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4.42 of 5 stars 4.42  ·  rating details  ·  40 ratings  ·  9 reviews
This book's 25 firsthand accounts by hibakusha-survivors of the atomic bombing of Hiroshima and Nagasaki in early August 1945-constitute an indictment of nuclear weapons far more eloquent than any polemic. Grim though their stories are, understanding what they went through may well be crucial to averting another nuclear tragedy.
Paperback, 208 pages
Published December 15th 1989 by Kosei Publishing Co (first published December 15th 1986)
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Jacob Cronister
The Author's purpose of writing this book is not to only tell people how the bombing went bad but how horrified and terrified these people were after. The theme of the book is to understand the survivors point of view of the bombing and is trying to not only say but to have the reader feel how the victims felt after the tragic event. The bigger picture of this book is that the survivors are glad to be alive and are trying to explain everything so possibly this won't happen again to anyone as inn ...more
Michael Havens
Apr 06, 2009 Michael Havens rated it 5 of 5 stars
Recommends it for: Those intersted in Atomic Weapons History, Hiroshima/Nagasaki, the work of Peace.
I hope to plan my Augusts in Japan, wherever I might be, to come to either Hiroshima, Nagasaki, or both, for the annual anniversary of the dropping of the atomic bombs on August 6th and August 9th, respectively. I don't know if I will be able to accomplish this yearly, but in the spirit of remembrance and prayer for those who died, suffered and/or died years later, and for those still dealing with the pain of those fateful days, I have decided to read one book on the subject around the anniversa ...more
I read this in one day. I am overflowing with so many kinds of emotions right now that I can't comment. Almost too much too bear and I only read a book. This is a book that should be read by everyone. Some of the accounts that describe the horror are beautiful and lyrical making the horror all that more stark.
A U.S. planned and executed Holocaust whose direct victims and those who were yet to be born is not all that different than the attempted annihilation of mass groups of peoples during Hitl
Kylie Martin
a very moving cannot possibly imagine the scene that these people lived through. I have also read the manhattan project book and feel that america was going to drop this bomb whether japan surrendered or not, purely as they wanted to trial their new toy!!.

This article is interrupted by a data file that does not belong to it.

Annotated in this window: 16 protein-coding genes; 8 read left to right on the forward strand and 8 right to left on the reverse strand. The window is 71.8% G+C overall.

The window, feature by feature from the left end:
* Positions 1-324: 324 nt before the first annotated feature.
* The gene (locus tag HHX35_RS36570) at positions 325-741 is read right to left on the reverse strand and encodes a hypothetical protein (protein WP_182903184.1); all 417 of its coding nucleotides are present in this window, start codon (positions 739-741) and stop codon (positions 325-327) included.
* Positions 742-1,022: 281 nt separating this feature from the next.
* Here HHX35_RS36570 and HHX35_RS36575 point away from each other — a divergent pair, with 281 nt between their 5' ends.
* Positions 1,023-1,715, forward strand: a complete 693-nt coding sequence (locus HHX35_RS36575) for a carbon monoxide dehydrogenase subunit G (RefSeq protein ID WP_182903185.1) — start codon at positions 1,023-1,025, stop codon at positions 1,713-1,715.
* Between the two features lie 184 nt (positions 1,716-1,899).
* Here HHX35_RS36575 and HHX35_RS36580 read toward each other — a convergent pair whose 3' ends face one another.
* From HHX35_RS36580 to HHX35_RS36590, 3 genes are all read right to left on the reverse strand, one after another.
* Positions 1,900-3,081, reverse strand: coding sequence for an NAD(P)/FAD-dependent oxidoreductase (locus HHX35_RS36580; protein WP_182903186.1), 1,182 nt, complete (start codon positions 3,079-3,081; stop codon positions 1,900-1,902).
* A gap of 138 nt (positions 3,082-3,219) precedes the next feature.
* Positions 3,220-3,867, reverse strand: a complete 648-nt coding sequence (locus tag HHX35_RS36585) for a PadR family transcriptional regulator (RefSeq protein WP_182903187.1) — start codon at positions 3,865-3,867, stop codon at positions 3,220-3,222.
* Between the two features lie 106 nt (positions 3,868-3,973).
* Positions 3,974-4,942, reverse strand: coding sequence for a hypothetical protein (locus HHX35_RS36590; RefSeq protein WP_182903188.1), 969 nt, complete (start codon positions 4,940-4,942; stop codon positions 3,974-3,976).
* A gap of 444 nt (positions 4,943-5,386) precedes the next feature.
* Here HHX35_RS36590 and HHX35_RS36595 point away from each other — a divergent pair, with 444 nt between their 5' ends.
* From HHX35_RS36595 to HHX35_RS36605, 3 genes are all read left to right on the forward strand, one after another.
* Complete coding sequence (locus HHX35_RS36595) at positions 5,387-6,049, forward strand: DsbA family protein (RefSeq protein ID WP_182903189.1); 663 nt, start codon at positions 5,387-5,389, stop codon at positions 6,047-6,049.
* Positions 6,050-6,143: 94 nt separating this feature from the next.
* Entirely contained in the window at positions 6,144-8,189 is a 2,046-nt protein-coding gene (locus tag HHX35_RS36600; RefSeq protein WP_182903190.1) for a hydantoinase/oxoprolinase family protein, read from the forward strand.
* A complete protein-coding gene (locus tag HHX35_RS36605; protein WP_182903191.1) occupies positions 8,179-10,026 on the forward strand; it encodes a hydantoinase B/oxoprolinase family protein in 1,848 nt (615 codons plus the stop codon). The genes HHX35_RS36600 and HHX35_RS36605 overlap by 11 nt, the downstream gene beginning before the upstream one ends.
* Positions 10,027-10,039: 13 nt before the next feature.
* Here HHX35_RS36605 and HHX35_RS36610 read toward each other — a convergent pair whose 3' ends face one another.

what amazes me is the peoples attitude, they do not all want to waste their enerygy on hate and regret. they move forward and fight against nuclear weapons. I can only feel great sympathy for those affected and still affected by the
It sounds strange, but I really loved reading this book. Though I've read quite a bit on the atomic bomb survivors, the volume of witnesses and especially the photographs included in this book expanded my understanding of the effects of the bomb. For anyone who supports warfare and armament, I am pretty sure reading this would change your mind. As a side effect, the stories also made me feel incredibly grateful for my own decent health.
Luna Solaris
Hell, hell, hell.
When bomb fell the world became a living hell.
People - if not burnt to death, were scarred beyond recognition and put through suffering I cannot begin to imagine, only to die a miserable, nameless death amid the ruins.
The accounts of regular people who survived against such odds often brought me to tears.
How could this happen?
Regardless of the answer, I hope this would never happen again.

Noor Saadeh
More people need to read about Hiroshima and Nagasaki. Sadly so many toss the word terrorist around. What compares to the A Bomb? The fallout continues to this day.
Nancy Graham
Amazing first-person accounts from survivors of the Hiroshima and Nagasaki atomic bombs. Completely sobering and eye-opening.
Alexander Weber
Intense and a must-read. I think an argument could be made that this should be required reading for every living human being.
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